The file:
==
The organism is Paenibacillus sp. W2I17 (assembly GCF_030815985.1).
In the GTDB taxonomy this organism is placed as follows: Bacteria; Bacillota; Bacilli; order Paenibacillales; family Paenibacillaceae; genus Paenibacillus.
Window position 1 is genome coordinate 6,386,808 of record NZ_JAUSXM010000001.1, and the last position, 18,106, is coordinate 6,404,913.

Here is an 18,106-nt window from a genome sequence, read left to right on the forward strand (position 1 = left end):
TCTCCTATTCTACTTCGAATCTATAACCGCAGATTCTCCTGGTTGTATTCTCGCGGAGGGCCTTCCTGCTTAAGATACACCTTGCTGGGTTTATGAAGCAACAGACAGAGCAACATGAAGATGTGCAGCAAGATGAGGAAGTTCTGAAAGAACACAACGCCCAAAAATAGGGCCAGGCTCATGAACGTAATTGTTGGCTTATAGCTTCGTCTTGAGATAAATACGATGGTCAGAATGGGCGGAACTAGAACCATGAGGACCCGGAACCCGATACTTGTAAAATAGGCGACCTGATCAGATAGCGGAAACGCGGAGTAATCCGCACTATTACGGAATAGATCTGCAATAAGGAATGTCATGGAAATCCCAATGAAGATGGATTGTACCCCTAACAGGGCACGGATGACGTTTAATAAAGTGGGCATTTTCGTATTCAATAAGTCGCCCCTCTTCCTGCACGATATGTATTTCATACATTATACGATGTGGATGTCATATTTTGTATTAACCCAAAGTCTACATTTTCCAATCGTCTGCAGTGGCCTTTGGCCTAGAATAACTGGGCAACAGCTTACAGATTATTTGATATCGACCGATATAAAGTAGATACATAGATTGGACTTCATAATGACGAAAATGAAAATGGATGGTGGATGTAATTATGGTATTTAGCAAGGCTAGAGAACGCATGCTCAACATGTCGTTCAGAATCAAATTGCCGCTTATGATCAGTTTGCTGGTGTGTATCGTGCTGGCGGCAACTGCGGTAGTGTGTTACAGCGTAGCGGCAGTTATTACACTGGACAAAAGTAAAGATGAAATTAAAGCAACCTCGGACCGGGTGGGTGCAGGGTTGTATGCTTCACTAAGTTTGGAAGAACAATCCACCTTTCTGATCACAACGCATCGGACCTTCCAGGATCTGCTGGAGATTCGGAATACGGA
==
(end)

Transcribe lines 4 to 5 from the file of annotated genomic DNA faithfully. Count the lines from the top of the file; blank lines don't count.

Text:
Here is an 18,106-nt window from a genome sequence, read left to right on the forward strand (position 1 = left end):
TCTCCTATTCTACTTCGAATCTATAACCGCAGATTCTCCTGGTTGTATTCTCGCGGAGGGCCTTCCTGCTTAAGATACACCTTGCTGGGTTTATGAAGCAACAGACAGAGCAACATGAAGATGTGCAGCAAGATGAGGAAGTTCTGAAAGAACACAACGCCCAAAAATAGGGCCAGGCTCATGAACGTAATTGTTGGCTTATAGCTTCGTCTTGAGATAAATACGATGGTCAGAATGGGCGGAACTAGAACCATGAGGACCCGGAACCCGATACTTGTAAAATAGGCGACCTGATCAGATAGCGGAAACGCGGAGTAATCCGCACTATTACGGAATAGATCTGCAATAAGGAATGTCATGGAAATCCCAATGAAGATGGATTGTACCCCTAACAGGGCACGGATGACGTTTAATAAAGTGGGCATTTTCGTATTCAATAAGTCGCCCCTCTTCCTGCACGATATGTATTTCATACATTATACGATGTGGATGTCATATTTTGTATTAACCCAAAGTCTACATTTTCCAATCGTCTGCAGTGGCCTTTGGCCTAGAATAACTGGGCAACAGCTTACAGATTATTTGATATCGACCGATATAAAGTAGATACATAGATTGGACTTCATAATGACGAAAATGAAAATGGATGGTGGATGTAATTATGGTATTTAGCAAGGCTAGAGAACGCATGCTCAACATGTCGTTCAGAATCAAATTGCCGCTTATGATCAGTTTGCTGGTGTGTATCGTGCTGGCGGCAACTGCGGTAGTGTGTTACAGCGTAGCGGCAGTTATTACACTGGACAAAAGTAAAGATGAAATTAAAGCAACCTCGGACCGGGTGGGTGCAGGGTTGTATGCTTCACTAAGTTTGGAAGAACAATCCACCTTTCTGATCACAACGCATCGGACCTTCCAGGATCTGCTGGAGATTCGGAATACGGA